You are on page 1of 30

SharkFest ’17 Europe

SSL/TLS Decryption
uncovering secrets
Wednesday November 8th, 2017

Peter Wu
Wireshark Core Developer
peter@lekensteyn.nl

1
About me

I Wireshark contributor since 2013, core developer since 2015.


I Areas of interest: TLS, Lua, security, . . .
I Developed a VoIP product based on WebRTC.
I Cloudflare crypto intern.

2
Secrets

I Things that people care about: pictures,


videos, documents, email conversations,
passwords, . . .
I Application Data: cookies, API keys, Request
URI, User Agent, form data, response body, . . .
I How to keep these safe when sending it over
the internet or over your local Wi-Fi network?

3
Transport Layer Security (TLS)

I Provides secure communication channel between two endpoints (client and server).
I Network protocol with two components:
I Handshake Protocol: exchange capabilities, establish trust and establish keys.
I Record Protocol: carries messages and protects application data fragments.

Application Application

TLS TLS TLS


TCP TCP TCP TCP
IP IP IP IP
... ... ... ...
Client Server

4
Secure Sockets Layer (SSL) versus Transport Layer Security (TLS)

I SSLv3: old (RFC 6101, 1996) and deprecated (RFC 7568, 2015). Do not use it!
I TLS 1.0 (RFC 2246, 1999), 1.1 (RFC 4346, 2006), 1.2 (RFC 5246, 2008).
I Changes:
I New versions are generally fixing weaknesses due to new attacks.
I TLS 1.0 (RFC 3546, 2003) and up allow for extensions, like Server Name Indication
(SNI) to support virtual hosts.
I TLS 1.2: new authenticated encryption with additional data (AEAD) mode.
I “SSL” term still stuck, e.g. “SSL certificate”, “SSL library” and field names in
Wireshark (e.g. ssl.record.content type).
I Mail protocols: TLS often refers to STARTTLS while SSL directly starts with the
handshake.

5
“Secure” communication channel

I Symmetric-key algorithms: encrypt/decrypt bulk (application) data using a single


(secret) symmetric key. Examples: AES, 3DES, RC4.
I How to create such a secret? For example, AES-256 needs a 256-bit key.
I Public-key cryptography: a (secret) private key and a related public key.
I Mathematically hard to compute private key from public key.
I Encrypt data with public key, decrypt with private key.
I Limitation: maximum data size for RSA is equal to modulus size, 2048-4096 bits.
I Idea: generate a random premaster secret and encrypt it with the public RSA key.
I Where to retrieve this RSA public key from?

6
Certificates and trust

I Public key is embedded in a X.509 certificate.


I How can this certificate be trusted?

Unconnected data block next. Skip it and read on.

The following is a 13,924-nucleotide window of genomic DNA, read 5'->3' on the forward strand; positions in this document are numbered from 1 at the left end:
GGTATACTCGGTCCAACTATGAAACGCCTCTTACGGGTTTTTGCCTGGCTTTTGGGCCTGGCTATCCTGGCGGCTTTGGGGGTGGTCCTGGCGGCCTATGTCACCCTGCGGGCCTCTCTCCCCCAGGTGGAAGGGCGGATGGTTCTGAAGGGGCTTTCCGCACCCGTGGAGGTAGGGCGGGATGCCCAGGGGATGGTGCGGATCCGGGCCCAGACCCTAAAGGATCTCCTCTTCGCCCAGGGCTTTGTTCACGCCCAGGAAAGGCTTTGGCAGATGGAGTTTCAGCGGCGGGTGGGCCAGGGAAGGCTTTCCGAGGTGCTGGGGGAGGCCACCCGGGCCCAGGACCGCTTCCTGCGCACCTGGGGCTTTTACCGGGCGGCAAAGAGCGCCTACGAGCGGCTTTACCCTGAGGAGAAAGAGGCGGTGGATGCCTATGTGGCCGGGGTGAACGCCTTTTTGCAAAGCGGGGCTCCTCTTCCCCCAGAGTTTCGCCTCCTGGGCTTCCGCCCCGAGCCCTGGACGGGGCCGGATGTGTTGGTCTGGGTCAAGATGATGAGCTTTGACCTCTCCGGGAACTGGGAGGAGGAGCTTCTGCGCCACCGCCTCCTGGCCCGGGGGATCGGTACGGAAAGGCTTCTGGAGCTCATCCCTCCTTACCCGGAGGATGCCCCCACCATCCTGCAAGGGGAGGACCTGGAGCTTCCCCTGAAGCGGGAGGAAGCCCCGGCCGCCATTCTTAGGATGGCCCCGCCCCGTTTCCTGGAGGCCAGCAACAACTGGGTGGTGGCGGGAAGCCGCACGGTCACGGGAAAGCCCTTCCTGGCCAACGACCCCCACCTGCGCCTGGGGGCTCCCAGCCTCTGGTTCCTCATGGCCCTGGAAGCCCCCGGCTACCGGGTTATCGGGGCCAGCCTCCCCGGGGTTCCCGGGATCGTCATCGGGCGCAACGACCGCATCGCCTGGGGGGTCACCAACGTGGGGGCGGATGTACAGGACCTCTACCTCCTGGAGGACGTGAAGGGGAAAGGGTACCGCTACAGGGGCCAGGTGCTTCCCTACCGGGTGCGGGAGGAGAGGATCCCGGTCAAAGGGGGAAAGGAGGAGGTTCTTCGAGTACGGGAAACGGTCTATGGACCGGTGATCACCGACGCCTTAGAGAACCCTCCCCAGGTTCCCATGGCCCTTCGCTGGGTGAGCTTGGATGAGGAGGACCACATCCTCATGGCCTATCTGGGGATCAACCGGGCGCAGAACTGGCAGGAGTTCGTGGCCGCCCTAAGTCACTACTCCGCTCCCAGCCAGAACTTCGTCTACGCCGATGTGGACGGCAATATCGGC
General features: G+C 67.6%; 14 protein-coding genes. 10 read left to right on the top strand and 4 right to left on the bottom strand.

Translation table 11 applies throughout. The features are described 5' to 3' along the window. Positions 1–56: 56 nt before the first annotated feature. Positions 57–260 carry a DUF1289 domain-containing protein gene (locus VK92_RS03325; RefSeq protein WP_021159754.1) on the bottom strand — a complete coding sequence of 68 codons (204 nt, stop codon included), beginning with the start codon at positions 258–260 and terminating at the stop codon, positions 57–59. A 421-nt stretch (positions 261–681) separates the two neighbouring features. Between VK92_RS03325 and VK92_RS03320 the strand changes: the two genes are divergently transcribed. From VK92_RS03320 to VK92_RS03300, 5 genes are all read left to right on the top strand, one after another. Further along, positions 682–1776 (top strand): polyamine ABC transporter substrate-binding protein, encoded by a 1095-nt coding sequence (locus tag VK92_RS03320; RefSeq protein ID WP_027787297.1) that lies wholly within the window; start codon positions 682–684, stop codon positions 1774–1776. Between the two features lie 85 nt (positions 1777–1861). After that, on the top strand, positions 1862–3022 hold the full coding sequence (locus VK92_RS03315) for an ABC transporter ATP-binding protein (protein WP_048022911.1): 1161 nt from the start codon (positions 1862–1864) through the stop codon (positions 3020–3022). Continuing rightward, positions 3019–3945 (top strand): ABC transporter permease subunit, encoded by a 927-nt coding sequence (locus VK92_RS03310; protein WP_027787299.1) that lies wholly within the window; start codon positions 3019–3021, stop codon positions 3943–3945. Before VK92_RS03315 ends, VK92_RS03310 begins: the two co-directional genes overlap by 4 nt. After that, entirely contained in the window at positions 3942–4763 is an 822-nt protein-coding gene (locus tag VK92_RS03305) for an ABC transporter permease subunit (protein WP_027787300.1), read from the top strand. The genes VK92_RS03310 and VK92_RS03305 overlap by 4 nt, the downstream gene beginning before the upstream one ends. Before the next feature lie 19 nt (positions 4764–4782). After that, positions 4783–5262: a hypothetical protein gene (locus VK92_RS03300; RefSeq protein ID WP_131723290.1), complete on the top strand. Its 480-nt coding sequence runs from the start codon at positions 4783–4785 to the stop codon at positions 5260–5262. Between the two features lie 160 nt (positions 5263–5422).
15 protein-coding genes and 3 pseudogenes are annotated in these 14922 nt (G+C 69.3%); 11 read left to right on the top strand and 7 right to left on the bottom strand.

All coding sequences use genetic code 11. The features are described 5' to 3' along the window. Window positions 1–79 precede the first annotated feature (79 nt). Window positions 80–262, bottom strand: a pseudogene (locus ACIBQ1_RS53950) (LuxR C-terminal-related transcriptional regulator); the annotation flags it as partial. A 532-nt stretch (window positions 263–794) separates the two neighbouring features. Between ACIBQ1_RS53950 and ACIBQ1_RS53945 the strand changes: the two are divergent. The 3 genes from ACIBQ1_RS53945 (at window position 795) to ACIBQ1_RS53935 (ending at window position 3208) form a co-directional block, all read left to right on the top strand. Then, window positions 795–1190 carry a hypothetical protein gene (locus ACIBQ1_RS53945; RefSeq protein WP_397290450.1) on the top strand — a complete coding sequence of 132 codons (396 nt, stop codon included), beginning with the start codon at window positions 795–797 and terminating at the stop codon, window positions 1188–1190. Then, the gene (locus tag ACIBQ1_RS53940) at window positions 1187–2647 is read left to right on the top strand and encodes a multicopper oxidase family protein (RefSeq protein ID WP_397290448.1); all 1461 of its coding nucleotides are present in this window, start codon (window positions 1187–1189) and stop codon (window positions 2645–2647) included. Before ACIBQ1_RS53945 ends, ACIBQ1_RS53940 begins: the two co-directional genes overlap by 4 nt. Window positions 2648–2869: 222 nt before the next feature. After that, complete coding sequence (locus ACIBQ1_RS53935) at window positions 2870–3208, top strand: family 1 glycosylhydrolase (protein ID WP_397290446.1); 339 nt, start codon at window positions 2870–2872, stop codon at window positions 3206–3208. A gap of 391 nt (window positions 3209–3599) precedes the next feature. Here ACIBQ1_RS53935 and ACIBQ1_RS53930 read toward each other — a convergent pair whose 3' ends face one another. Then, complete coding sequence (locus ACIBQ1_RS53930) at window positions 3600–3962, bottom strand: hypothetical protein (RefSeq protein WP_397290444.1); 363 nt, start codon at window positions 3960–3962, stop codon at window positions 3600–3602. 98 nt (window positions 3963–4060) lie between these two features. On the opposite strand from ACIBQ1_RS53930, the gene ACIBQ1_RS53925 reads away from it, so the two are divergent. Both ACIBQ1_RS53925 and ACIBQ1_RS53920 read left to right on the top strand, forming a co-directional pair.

I A Certificate Authority (issuer) signs the
certificate with its private key.
I Public-key cryptography: use a private (secret)
key and a public key with small data.
I Compress data using a hash function.
Examples: SHA256, SHA1, MD5.
I Sign hash with private key, verify with public
key. Examples: RSA, ECDSA.
I Root CAs are self-signed and installed by the
OS vendor or local admin (Group Policy, etc.).

7
TLS handshake with RSA key exchange method

I Client Hello advertises supported parameters, Server Hello decides.


I Server picked RSA key exchange: TLS RSA WITH AES 128 CBC SHA.

+ Certificate (with RSA public key)


+ ServerHelloDone
8
TLS handshake with RSA key exchange method - ClientKeyExchange

I Client receives Server Hello, knows protocol version and cipher suite.
I Client generates a new random 48-byte premaster secret, encrypts it using the
public key from the Certificate and sends the result to the server in a
ClientKeyExchange message.
I Using the private RSA key, server (or anyone else!) decrypts the premaster secret.

9
TLS handshake with RSA key exchange method - Finishing up

I Both sides calculate the 48-byte master


secret based on the Client Random,
Server Random and the premaster secret.
I Both sides derive symmetric keys from this
master secret, send the ChangeCipherSpec
message to start record protection.
I Finally they both finish the Handshake
protocol by sending a Finished Handshake
message over the encrypted record layer.
I Now the actual encrypted Application
Data can be sent and received.

10
Handshake overview

Client Server

ClientHello -------->
ServerHello
Certificate*
ServerKeyExchange*
<-------- ServerHelloDone
ClientKeyExchange
[ChangeCipherSpec]
Finished -------->
[ChangeCipherSpec]
<-------- Finished
Application Data <-------> Application Data

Simplified TLS handshake (adapted from RFC 5246 (TLS 1.2)) 11


Plaintext please

I Server administrators can check application logs.


I Web browsers provide developer tools.
I What if the information is not logged?
I What if you want to know what this third-party Android app is doing?
I What if the application under investigation is poorly documented?
I What if you want to debug your new HTTP/2 feature?
I Solution: packet capture plus SSL/TLS secrets!

12
Decryption using private RSA server key

Configure Wireshark with RSA private key file1 :

I IP address is unused and ignored. Port


+ Protocol can be empty. These three
fields will be removed in future.
I Specify PEM-encoded key file or